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This entry was posted on February 26, 2012, in Uncategorized and tagged China, 百里挑一, dating, 非诚勿扰, 谁能百里挑一, If you are the one, Jiangsu TV, love, Ma Nuo, matchmaking, Mother-In-Law looks at Daughter-in-law, Mother-In-Law looks at Son-in-law, one child policy, One out of 100, SBN, Who can one out of 100, 婆婆看媳妇, 丈母娘看女婿. In the 1980s and 1990s, China had a very strict one child policy, especially in the major cities like Shanghai.
As a result, the current twenty year olds in China are mostly proud, successful and well loved by their parents.
In many ways, dating shows became a powerful way to facilitate these changes.
By looking at the development of Chinese television dating shows, we can see how love and marriage changed from a ritualized system mired in the past to the liberated, Western-style version we see today.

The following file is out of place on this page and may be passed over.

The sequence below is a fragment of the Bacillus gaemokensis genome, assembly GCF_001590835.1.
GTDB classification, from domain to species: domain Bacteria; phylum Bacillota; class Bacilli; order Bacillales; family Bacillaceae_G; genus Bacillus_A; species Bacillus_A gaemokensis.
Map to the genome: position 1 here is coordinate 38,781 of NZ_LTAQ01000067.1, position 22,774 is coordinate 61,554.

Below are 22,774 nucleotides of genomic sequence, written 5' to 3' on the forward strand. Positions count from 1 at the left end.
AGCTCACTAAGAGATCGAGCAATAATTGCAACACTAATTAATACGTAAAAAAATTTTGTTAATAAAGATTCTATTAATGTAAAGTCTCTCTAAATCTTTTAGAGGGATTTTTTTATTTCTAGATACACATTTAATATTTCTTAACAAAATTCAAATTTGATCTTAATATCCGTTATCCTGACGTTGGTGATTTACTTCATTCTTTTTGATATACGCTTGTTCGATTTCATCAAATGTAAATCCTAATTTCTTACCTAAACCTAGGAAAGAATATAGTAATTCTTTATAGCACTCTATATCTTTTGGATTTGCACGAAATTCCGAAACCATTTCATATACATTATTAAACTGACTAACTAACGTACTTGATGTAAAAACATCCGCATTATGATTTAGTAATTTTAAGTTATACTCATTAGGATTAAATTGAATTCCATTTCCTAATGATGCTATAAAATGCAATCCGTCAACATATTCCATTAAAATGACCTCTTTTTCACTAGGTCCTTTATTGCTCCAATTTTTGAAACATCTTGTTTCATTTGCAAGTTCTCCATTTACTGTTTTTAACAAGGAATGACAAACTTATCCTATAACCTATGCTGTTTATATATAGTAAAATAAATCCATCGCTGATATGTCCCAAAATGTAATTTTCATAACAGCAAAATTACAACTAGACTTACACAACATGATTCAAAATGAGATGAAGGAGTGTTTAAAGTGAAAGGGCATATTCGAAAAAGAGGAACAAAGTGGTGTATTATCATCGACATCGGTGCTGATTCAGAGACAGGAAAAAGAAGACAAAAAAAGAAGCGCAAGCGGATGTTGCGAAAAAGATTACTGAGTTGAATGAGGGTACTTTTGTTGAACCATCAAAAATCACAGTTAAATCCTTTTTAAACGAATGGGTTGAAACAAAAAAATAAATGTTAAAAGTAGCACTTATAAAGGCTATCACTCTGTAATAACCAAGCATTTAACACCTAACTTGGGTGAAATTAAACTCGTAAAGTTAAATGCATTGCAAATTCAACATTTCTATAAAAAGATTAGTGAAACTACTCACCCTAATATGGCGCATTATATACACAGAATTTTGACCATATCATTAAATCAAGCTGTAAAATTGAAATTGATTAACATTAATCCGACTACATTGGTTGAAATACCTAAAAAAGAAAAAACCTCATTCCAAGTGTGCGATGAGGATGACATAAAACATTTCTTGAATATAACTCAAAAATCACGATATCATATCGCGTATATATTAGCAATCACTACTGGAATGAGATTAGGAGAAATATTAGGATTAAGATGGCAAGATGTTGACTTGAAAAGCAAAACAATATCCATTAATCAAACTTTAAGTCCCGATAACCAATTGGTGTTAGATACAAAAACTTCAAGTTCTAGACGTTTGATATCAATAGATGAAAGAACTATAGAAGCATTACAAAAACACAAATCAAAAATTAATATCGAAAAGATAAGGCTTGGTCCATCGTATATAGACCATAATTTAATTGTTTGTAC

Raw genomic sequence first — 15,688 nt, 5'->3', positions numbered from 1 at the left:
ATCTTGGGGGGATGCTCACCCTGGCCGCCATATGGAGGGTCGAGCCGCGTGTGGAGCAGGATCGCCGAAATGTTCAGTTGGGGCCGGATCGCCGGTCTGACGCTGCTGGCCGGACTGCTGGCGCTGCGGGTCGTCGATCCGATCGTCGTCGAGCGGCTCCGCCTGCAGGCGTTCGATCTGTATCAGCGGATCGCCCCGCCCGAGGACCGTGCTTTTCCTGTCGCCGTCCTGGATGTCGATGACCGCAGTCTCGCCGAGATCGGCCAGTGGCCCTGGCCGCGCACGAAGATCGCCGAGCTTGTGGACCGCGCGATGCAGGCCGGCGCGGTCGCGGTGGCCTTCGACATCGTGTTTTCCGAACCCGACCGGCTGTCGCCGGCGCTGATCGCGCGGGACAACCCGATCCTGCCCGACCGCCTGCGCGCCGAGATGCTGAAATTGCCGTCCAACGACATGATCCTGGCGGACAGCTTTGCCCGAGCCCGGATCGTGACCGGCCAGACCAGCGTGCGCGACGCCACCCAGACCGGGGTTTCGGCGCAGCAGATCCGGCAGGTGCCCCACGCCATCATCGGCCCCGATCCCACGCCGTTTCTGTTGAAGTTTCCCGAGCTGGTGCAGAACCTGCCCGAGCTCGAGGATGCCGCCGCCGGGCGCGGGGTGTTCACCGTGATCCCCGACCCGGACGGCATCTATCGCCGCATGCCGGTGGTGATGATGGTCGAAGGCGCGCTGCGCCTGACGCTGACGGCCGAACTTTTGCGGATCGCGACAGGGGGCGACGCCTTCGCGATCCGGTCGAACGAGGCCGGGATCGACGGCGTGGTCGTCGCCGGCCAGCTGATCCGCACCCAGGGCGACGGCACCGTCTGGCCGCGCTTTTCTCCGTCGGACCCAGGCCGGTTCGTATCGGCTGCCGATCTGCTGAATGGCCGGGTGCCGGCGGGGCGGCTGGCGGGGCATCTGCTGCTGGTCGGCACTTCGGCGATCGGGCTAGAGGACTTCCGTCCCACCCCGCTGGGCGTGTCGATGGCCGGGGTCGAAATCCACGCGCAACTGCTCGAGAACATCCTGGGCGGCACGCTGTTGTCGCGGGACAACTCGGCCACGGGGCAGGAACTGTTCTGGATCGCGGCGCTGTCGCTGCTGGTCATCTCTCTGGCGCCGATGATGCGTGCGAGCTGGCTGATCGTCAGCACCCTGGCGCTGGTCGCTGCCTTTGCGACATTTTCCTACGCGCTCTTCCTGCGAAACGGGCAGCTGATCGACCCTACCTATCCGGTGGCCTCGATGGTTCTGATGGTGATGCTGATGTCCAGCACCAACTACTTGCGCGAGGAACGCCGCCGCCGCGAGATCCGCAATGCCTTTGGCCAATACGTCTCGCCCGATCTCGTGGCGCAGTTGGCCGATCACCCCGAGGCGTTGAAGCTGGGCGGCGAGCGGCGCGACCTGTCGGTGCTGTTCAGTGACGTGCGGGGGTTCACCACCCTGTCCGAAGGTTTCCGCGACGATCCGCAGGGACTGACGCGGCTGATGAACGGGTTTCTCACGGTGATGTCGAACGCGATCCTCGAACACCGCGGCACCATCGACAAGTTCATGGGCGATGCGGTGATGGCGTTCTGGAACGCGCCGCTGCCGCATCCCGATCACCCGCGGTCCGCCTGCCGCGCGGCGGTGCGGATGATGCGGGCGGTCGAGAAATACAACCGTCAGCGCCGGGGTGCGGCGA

“I'd rather be sitting inside a BMW and crying than sitting on a bicycle and smiling,” says Beijing girl Ma Nuo on the stage of China's most popular reality dating TV show, Fecheng Wurao (非诚勿扰, “If You Are the One”).
I added, probably because they don't want their husbands spending money on other women outside the marriage! I didn't think I'd make it far, but they liked me because I had the Chinese mentality while still being very Westernised. With no television experience and my Mandarin not up to scratch, how was I to fluently express myself?
Following the successful model, a number of reality dating shows made by other regional stations have appeared on China's small screen.
Hunan Satellite TV started airing Women Yuhui Ba (我们约会吧, “Let's Go on a Date”), Zhejiang Satellite TV has Wei Ai Xiang Qian Chong (为爱向前冲, “Go for Love”), and now Shanghai is also introducing its own version of reality dating TV.
But over the past 30 years, these customs have been upended.
I’ve studied how traditional Chinese marriage rituals have evolved in response to globalization.